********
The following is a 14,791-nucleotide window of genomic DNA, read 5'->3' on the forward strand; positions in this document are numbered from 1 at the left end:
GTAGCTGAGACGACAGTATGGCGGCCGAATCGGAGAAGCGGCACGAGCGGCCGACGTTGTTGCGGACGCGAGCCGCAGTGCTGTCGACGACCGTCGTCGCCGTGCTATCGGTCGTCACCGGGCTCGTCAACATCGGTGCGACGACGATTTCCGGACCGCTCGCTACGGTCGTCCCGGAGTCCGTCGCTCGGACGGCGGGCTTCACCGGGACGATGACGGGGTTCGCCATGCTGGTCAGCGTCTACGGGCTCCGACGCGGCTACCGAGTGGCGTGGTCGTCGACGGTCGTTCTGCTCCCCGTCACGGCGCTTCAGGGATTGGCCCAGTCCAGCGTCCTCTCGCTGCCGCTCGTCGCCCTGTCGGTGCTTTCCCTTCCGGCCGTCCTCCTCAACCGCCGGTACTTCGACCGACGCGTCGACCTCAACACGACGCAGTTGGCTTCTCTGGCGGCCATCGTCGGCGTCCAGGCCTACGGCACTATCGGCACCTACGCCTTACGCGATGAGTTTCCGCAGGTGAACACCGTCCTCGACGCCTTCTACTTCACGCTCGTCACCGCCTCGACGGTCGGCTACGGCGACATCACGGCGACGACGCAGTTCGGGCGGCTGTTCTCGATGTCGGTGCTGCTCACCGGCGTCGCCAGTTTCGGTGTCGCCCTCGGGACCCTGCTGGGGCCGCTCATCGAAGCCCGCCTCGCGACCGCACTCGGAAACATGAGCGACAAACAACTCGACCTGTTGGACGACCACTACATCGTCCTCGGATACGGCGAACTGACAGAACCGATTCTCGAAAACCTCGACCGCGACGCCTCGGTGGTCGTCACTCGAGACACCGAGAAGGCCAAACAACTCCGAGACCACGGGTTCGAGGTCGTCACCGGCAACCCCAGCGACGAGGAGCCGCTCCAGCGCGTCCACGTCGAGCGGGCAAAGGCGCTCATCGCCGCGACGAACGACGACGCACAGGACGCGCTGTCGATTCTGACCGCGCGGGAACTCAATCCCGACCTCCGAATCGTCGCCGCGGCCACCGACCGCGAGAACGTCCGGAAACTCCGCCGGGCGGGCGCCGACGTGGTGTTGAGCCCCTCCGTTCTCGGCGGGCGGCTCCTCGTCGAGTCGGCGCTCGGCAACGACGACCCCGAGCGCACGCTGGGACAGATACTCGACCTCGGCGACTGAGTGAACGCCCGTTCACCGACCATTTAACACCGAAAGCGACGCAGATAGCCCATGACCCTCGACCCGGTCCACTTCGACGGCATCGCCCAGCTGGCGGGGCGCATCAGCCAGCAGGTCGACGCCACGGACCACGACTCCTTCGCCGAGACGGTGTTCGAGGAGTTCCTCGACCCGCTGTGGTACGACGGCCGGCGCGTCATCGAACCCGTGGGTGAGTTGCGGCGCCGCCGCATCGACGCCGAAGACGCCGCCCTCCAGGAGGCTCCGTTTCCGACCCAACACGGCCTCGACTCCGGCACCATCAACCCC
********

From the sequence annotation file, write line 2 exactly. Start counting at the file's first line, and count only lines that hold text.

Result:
GTAGCTGAGACGACAGTATGGCGGCCGAATCGGAGAAGCGGCACGAGCGGCCGACGTTGTTGCGGACGCGAGCCGCAGTGCTGTCGACGACCGTCGTCGCCGTGCTATCGGTCGTCACCGGGCTCGTCAACATCGGTGCGACGACGATTTCCGGACCGCTCGCTACGGTCGTCCCGGAGTCCGTCGCTCGGACGGCGGGCTTCACCGGGACGATGACGGGGTTCGCCATGCTGGTCAGCGTCTACGGGCTCCGACGCGGCTACCGAGTGGCGTGGTCGTCGACGGTCGTTCTGCTCCCCGTCACGGCGCTTCAGGGATTGGCCCAGTCCAGCGTCCTCTCGCTGCCGCTCGTCGCCCTGTCGGTGCTTTCCCTTCCGGCCGTCCTCCTCAACCGCCGGTACTTCGACCGACGCGTCGACCTCAACACGACGCAGTTGGCTTCTCTGGCGGCCATCGTCGGCGTCCAGGCCTACGGCACTATCGGCACCTACGCCTTACGCGATGAGTTTCCGCAGGTGAACACCGTCCTCGACGCCTTCTACTTCACGCTCGTCACCGCCTCGACGGTCGGCTACGGCGACATCACGGCGACGACGCAGTTCGGGCGGCTGTTCTCGATGTCGGTGCTGCTCACCGGCGTCGCCAGTTTCGGTGTCGCCCTCGGGACCCTGCTGGGGCCGCTCATCGAAGCCCGCCTCGCGACCGCACTCGGAAACATGAGCGACAAACAACTCGACCTGTTGGACGACCACTACATCGTCCTCGGATACGGCGAACTGACAGAACCGATTCTCGAAAACCTCGACCGCGACGCCTCGGTGGTCGTCACTCGAGACACCGAGAAGGCCAAACAACTCCGAGACCACGGGTTCGAGGTCGTCACCGGCAACCCCAGCGACGAGGAGCCGCTCCAGCGCGTCCACGTCGAGCGGGCAAAGGCGCTCATCGCCGCGACGAACGACGACGCACAGGACGCGCTGTCGATTCTGACCGCGCGGGAACTCAATCCCGACCTCCGAATCGTCGCCGCGGCCACCGACCGCGAGAACGTCCGGAAACTCCGCCGGGCGGGCGCCGACGTGGTGTTGAGCCCCTCCGTTCTCGGCGGGCGGCTCCTCGTCGAGTCGGCGCTCGGCAACGACGACCCCGAGCGCACGCTGGGACAGATACTCGACCTCGGCGACTGAGTGAACGCCCGTTCACCGACCATTTAACACCGAAAGCGACGCAGATAGCCCATGACCCTCGACCCGGTCCACTTCGACGGCATCGCCCAGCTGGCGGGGCGCATCAGCCAGCAGGTCGACGCCACGGACCACGACTCCTTCGCCGAGACGGTGTTCGAGGAGTTCCTCGACCCGCTGTGGTACGACGGCCGGCGCGTCATCGAACCCGTGGGTGAGTTGCGGCGCCGCCGCATCGACGCCGAAGACGCCGCCCTCCAGGAGGCTCCGTTTCCGACCCAACACGGCCTCGACTCCGGCACCATCAACCCC